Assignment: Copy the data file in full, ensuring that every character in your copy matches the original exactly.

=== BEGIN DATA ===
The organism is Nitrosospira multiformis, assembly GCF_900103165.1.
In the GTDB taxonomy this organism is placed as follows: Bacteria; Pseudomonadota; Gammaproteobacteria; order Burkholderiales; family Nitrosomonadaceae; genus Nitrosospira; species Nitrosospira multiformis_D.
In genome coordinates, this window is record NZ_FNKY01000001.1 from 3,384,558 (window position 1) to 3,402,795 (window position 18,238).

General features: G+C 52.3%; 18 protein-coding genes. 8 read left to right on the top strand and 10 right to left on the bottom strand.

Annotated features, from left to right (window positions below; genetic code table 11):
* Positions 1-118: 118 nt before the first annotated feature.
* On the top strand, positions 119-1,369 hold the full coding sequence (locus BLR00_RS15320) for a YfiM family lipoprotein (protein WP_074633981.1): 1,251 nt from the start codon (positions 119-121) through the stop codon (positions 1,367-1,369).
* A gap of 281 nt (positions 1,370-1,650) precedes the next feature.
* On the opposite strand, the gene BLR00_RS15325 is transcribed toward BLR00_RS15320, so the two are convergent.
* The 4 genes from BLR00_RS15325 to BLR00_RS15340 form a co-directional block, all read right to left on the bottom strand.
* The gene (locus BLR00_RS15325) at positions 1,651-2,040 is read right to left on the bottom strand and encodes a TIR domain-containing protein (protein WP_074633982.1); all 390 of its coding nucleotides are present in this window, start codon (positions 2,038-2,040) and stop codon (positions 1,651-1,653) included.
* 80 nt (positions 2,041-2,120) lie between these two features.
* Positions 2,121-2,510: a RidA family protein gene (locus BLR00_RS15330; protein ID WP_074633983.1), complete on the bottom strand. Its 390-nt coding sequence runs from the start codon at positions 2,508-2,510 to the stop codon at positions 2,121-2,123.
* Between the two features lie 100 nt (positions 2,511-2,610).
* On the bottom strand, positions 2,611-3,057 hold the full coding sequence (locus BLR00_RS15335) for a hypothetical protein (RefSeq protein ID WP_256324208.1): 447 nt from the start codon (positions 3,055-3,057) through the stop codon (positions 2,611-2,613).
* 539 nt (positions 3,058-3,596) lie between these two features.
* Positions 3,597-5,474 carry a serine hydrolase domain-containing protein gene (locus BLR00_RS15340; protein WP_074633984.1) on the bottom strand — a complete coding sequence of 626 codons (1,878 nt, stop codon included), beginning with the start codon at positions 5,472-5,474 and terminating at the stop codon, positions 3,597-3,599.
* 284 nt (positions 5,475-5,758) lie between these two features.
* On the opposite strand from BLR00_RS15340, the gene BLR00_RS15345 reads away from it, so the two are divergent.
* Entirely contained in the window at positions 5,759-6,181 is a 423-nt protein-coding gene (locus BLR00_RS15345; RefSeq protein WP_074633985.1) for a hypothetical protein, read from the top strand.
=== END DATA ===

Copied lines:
The organism is Nitrosospira multiformis, assembly GCF_900103165.1.
In the GTDB taxonomy this organism is placed as follows: Bacteria; Pseudomonadota; Gammaproteobacteria; order Burkholderiales; family Nitrosomonadaceae; genus Nitrosospira; species Nitrosospira multiformis_D.
In genome coordinates, this window is record NZ_FNKY01000001.1 from 3,384,558 (window position 1) to 3,402,795 (window position 18,238).

General features: G+C 52.3%; 18 protein-coding genes. 8 read left to right on the top strand and 10 right to left on the bottom strand.

Annotated features, from left to right (window positions below; genetic code table 11):
* Positions 1-118: 118 nt before the first annotated feature.
* On the top strand, positions 119-1,369 hold the full coding sequence (locus BLR00_RS15320) for a YfiM family lipoprotein (protein WP_074633981.1): 1,251 nt from the start codon (positions 119-121) through the stop codon (positions 1,367-1,369).
* A gap of 281 nt (positions 1,370-1,650) precedes the next feature.
* On the opposite strand, the gene BLR00_RS15325 is transcribed toward BLR00_RS15320, so the two are convergent.
* The 4 genes from BLR00_RS15325 to BLR00_RS15340 form a co-directional block, all read right to left on the bottom strand.
* The gene (locus BLR00_RS15325) at positions 1,651-2,040 is read right to left on the bottom strand and encodes a TIR domain-containing protein (protein WP_074633982.1); all 390 of its coding nucleotides are present in this window, start codon (positions 2,038-2,040) and stop codon (positions 1,651-1,653) included.
* 80 nt (positions 2,041-2,120) lie between these two features.
* Positions 2,121-2,510: a RidA family protein gene (locus BLR00_RS15330; protein ID WP_074633983.1), complete on the bottom strand. Its 390-nt coding sequence runs from the start codon at positions 2,508-2,510 to the stop codon at positions 2,121-2,123.
* Between the two features lie 100 nt (positions 2,511-2,610).
* On the bottom strand, positions 2,611-3,057 hold the full coding sequence (locus BLR00_RS15335) for a hypothetical protein (RefSeq protein ID WP_256324208.1): 447 nt from the start codon (positions 3,055-3,057) through the stop codon (positions 2,611-2,613).
* 539 nt (positions 3,058-3,596) lie between these two features.
* Positions 3,597-5,474 carry a serine hydrolase domain-containing protein gene (locus BLR00_RS15340; protein WP_074633984.1) on the bottom strand — a complete coding sequence of 626 codons (1,878 nt, stop codon included), beginning with the start codon at positions 5,472-5,474 and terminating at the stop codon, positions 3,597-3,599.
* 284 nt (positions 5,475-5,758) lie between these two features.
* On the opposite strand from BLR00_RS15340, the gene BLR00_RS15345 reads away from it, so the two are divergent.
* Entirely contained in the window at positions 5,759-6,181 is a 423-nt protein-coding gene (locus BLR00_RS15345; RefSeq protein WP_074633985.1) for a hypothetical protein, read from the top strand.